Development of key components of the deep-space rocket, capsule and infrastructure needed to reach Mars remain on schedule for an eventual landing in the 2030s, NASA’s top human exploration chief told a Senate panel Wednesday.
And earlier Wednesday, a House subcommittee approved an authorization bill that would allow NASA to use an asteroid as part of a “steppingstone” approach for the mission, the space agency’s preferred strategy. NASA wants to redirect an asteroid into the moon’s orbit, land astronauts there and use the asteroid as a testing outpost and weigh station on the way to Mars.
House Republicans who want to return to the moon are skeptical of that approach. But the bipartisan authorization bill endorsed by the House Science, Space and Technology Subcommittee on Space would permit the agency to consider the asteroid option. The agency would have to spell out the cost and details of the mission as part of an exploration “roadmap” to Mars that NASA would have to submit to Congress.
“I know that different members have their own personal favorite destinations and interim missions,” said Rep. Donna Edwards, D-Md., a member of the subcommittee and co-sponsor of the authorization bill. “But this (measure) puts the job of deciding the pathway forward where it belongs by requiring NASA to develop an informed and realistic roadmap to get this nation to Mars.”
In a hearing room on the other side of the Capitol, Associate NASA Administrator Bill Gerstenmaier assured members of a Senate Commerce, Science, and Transportation subcommittee that the agency remains on target to launch an uncrewed mission in 2017 to test the Space Launch System (SLS) rocket and Orion multi-purpose crew vehicle that will carry astronauts to Mars.
Avionics testing of solid rocket boosters was completed Tuesday at Kennedy Space Center in Florida in preparation for a test of the SLS rocket later this year. Acoustic testing of the engines was being conducted Wednesday at Marshall Space Flight Center in Alabama. And sections of the massive rocket and its oxygen and hydrogen tanks are being welded together at NASA’s Michoud Assembly Facility in New Orleans.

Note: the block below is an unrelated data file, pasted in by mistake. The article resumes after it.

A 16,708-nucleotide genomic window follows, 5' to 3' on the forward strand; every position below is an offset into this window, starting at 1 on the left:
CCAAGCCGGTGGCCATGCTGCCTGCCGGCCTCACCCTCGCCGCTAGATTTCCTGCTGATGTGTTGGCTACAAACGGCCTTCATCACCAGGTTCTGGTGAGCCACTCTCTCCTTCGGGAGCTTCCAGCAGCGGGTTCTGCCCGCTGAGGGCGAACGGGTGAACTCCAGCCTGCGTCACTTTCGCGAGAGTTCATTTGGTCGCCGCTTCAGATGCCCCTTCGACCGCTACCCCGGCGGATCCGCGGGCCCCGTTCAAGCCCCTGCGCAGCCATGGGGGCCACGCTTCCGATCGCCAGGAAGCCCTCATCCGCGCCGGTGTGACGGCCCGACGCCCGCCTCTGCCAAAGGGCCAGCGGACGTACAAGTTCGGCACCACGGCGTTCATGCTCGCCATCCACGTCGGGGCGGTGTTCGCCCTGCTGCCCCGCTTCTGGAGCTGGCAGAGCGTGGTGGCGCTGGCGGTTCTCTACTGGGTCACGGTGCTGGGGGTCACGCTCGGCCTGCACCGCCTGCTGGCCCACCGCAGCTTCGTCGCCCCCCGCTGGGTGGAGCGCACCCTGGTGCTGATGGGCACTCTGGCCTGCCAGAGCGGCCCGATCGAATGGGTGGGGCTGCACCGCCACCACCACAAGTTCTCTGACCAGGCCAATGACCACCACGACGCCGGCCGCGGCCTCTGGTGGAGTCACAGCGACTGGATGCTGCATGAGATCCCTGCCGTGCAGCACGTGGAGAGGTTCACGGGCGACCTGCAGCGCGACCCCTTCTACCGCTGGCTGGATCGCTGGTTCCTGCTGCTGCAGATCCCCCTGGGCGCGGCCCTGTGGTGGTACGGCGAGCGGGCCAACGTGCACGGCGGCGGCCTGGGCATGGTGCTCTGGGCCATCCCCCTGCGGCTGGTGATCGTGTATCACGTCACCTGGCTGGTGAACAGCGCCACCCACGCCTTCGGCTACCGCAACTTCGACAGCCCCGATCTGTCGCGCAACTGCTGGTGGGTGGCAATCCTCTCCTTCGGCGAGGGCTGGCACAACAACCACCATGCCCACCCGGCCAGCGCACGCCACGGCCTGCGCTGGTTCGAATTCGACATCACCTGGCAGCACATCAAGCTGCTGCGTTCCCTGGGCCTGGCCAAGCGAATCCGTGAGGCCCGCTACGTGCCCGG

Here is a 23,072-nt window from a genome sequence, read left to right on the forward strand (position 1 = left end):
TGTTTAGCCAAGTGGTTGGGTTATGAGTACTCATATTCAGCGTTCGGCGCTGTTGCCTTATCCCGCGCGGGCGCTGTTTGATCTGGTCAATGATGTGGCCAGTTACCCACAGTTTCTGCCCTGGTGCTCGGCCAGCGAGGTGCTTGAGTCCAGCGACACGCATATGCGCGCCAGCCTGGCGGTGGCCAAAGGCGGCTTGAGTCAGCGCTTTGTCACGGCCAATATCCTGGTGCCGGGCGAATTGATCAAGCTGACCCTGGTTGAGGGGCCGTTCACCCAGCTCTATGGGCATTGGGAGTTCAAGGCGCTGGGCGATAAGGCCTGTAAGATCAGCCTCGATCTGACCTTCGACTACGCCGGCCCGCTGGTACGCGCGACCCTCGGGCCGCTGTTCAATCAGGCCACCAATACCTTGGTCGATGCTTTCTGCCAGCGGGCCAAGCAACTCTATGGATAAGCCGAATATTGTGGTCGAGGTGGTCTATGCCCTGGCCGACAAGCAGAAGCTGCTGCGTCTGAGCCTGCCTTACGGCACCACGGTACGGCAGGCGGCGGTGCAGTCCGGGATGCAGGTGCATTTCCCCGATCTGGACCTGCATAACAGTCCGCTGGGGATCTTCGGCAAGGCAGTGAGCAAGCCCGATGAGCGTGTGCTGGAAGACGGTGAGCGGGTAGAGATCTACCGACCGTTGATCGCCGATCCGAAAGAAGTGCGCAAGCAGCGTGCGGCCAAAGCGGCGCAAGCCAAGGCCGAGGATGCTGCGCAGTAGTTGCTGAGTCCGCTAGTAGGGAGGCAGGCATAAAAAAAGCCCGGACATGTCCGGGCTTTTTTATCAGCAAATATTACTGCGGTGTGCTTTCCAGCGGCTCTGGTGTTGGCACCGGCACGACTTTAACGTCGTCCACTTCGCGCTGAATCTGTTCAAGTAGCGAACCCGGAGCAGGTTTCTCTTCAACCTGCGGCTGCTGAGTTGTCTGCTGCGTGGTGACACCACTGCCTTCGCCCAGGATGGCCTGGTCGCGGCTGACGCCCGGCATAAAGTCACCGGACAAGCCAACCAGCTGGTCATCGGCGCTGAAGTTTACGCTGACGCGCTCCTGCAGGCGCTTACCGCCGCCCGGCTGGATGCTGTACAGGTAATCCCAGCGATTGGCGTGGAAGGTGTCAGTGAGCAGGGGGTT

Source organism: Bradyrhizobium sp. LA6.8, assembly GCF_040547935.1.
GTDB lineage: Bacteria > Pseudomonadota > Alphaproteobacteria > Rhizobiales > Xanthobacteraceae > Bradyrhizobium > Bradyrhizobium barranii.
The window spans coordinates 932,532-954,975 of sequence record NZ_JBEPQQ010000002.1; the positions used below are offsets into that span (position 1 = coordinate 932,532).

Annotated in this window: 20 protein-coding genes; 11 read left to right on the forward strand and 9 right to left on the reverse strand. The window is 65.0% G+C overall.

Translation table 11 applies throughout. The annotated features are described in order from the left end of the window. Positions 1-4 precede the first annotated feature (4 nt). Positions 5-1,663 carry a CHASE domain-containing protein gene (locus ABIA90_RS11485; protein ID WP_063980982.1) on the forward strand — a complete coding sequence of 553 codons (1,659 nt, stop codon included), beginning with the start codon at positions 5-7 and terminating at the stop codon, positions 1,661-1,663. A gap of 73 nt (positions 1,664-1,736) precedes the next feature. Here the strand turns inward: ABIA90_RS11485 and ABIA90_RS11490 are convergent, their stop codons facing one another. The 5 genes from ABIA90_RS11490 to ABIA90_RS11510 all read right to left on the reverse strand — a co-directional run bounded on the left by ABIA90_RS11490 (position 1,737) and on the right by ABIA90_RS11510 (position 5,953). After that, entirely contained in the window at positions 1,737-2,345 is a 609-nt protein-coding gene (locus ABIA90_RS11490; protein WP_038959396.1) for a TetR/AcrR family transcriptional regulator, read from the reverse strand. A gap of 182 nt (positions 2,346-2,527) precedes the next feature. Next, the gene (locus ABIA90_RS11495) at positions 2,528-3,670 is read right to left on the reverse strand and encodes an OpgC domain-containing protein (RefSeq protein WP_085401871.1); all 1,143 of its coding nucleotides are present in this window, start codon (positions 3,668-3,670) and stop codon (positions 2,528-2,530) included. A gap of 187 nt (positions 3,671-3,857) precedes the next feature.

“There is real hardware in manufacture for the path to Mars,” Gerstenmaier told senators.
Talk of Mars permeates the nation’s space program, which many say needs a bold target now that the space shuttle has been retired and a return trip to the moon is viewed by many as been there, done that. President Obama scrapped a lunar mission in 2010 on the advice of an expert panel.
But the ambitious Mars mission could be delayed or derailed if funding from a budget-conscious Congress continues to erode, or if other countries’ plans for a lunar mission force the U.S. to change course for security reasons.
Although there’s broad bipartisan support for landing humans on the Red Planet this century, not everyone likes the idea.
GOP Rep. Dana Rohrabacher of California, who sits on the Space Subcommittee, called the notion “an expensive folly” that would divert billions from other, more urgent priorities.
“When one tries to cross a bridge too far, somebody’s going to get soaked,” Rohrabacher told fellow panel members. “In this case, it will be the American taxpayer who will be paying dearly for unnecessary expenditures in achieving a goal — landing human beings on Mars — which is more of a publicity stunt than a scientific achievement.”
Former astronaut Leroy Chiao expressed a different view at Wednesday’s Senate hearing, calling a Mars mission important not only for developing technologies beneficial to humans on Earth but for boosting national prestige and inspiration.
“Human space flight has become woven into the very fabric of our identity, as a nation of explorers, innovators and entrepreneurs,” he said. “It was exactly the endeavors of the Apollo and prior programs that inspired me and my generation. We must do the same and more for our children and grandchildren, and to help maintain our position as the world leader.”
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